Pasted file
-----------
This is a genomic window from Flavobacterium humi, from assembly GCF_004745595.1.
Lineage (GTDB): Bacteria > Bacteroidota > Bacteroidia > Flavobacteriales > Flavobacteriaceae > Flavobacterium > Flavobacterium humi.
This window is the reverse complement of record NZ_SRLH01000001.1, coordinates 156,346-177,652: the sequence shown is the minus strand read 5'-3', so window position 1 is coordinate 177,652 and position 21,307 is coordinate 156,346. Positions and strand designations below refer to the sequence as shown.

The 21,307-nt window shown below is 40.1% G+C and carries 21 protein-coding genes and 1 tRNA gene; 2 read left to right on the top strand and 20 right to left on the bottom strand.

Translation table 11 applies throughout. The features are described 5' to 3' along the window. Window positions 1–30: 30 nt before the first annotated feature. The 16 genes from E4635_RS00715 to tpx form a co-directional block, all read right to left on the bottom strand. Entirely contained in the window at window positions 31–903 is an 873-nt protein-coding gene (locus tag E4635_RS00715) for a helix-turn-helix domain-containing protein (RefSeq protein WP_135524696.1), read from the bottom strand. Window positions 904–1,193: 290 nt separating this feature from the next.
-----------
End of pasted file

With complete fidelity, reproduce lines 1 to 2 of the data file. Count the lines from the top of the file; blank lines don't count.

This is a genomic window from Flavobacterium humi, from assembly GCF_004745595.1.
Lineage (GTDB): Bacteria > Bacteroidota > Bacteroidia > Flavobacteriales > Flavobacteriaceae > Flavobacterium > Flavobacterium humi.